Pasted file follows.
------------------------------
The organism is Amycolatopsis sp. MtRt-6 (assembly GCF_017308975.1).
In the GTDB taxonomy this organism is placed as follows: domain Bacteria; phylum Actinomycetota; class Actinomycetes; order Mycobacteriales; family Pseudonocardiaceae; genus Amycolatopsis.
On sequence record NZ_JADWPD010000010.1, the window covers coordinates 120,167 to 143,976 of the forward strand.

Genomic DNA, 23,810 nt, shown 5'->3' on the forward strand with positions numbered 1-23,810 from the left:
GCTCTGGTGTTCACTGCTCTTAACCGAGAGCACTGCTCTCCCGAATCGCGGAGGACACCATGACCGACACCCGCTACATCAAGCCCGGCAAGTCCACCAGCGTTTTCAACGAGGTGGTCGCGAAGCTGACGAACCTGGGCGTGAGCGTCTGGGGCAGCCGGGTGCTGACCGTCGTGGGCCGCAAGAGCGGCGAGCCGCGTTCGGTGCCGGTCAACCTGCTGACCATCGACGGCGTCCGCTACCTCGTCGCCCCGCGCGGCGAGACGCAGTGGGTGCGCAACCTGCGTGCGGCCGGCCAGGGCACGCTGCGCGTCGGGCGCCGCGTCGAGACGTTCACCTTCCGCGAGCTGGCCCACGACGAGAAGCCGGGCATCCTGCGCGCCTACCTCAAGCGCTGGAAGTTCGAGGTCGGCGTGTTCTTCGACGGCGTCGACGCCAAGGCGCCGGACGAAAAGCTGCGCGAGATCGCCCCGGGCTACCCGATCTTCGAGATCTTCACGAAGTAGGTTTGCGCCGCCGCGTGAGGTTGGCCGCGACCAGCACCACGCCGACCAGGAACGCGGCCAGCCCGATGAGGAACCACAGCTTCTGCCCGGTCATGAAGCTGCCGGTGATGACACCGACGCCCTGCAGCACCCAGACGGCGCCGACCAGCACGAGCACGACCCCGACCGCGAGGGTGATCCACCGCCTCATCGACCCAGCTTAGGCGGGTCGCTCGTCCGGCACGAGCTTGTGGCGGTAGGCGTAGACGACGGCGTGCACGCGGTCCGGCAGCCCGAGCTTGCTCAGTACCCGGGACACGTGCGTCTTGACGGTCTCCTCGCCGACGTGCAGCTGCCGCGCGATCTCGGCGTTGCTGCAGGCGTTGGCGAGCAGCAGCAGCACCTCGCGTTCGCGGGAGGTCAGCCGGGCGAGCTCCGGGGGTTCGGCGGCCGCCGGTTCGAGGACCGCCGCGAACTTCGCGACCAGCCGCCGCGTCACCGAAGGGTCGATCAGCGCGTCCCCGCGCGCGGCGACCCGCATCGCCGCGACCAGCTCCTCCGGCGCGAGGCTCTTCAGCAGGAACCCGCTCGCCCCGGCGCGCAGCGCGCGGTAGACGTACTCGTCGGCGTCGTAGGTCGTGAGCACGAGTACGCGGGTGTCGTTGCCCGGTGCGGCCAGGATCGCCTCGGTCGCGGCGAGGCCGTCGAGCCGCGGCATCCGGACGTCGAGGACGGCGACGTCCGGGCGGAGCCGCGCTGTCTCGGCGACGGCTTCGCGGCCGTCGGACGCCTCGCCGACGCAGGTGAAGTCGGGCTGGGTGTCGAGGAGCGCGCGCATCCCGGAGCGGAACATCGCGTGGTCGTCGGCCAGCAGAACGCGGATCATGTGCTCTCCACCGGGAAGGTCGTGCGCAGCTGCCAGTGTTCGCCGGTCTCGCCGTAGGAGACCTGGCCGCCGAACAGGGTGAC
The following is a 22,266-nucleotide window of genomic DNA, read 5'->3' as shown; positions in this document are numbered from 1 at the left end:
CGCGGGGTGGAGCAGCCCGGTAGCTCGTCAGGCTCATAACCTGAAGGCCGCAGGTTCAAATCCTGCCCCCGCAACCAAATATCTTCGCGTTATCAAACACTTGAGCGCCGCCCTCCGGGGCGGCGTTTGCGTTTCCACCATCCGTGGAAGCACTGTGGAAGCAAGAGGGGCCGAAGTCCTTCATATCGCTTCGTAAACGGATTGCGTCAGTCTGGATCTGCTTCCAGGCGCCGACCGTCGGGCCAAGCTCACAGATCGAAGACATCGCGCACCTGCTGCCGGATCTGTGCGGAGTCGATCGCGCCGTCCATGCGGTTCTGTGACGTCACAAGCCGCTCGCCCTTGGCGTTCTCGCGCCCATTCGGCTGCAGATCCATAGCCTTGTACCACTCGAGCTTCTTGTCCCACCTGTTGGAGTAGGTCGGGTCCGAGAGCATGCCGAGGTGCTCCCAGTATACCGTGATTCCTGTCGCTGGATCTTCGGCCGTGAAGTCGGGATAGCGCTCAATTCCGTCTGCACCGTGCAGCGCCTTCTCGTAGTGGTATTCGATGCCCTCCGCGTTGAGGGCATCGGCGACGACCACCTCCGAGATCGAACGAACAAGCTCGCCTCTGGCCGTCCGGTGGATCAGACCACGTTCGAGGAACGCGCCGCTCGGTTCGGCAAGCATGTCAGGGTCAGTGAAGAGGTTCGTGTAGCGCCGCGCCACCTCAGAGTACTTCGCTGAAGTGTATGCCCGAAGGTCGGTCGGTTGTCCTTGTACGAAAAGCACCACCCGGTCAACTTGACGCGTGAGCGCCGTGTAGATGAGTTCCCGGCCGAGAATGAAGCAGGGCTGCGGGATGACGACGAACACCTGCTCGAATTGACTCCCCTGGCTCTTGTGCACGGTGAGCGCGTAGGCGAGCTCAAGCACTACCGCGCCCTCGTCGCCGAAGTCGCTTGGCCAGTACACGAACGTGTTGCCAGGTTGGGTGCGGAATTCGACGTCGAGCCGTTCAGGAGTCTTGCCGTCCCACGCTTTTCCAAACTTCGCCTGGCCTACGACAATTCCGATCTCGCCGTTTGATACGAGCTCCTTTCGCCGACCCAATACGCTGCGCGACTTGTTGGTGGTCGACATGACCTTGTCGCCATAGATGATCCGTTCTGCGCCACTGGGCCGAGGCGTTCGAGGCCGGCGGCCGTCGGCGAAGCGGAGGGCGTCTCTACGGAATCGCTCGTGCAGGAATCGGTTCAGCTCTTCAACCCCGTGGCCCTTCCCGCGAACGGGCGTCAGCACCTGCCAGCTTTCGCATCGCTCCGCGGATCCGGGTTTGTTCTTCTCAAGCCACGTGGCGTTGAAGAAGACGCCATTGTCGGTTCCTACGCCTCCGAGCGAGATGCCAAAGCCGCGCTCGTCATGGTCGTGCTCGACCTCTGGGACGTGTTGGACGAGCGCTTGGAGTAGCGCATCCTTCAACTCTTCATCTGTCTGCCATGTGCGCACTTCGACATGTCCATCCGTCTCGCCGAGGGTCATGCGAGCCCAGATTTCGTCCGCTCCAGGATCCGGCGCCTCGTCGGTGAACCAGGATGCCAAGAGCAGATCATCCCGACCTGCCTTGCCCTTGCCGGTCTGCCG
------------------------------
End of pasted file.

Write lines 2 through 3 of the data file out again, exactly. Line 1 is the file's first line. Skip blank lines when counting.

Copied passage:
In the GTDB taxonomy this organism is placed as follows: domain Bacteria; phylum Actinomycetota; class Actinomycetes; order Mycobacteriales; family Pseudonocardiaceae; genus Amycolatopsis.
On sequence record NZ_JADWPD010000010.1, the window covers coordinates 120,167 to 143,976 of the forward strand.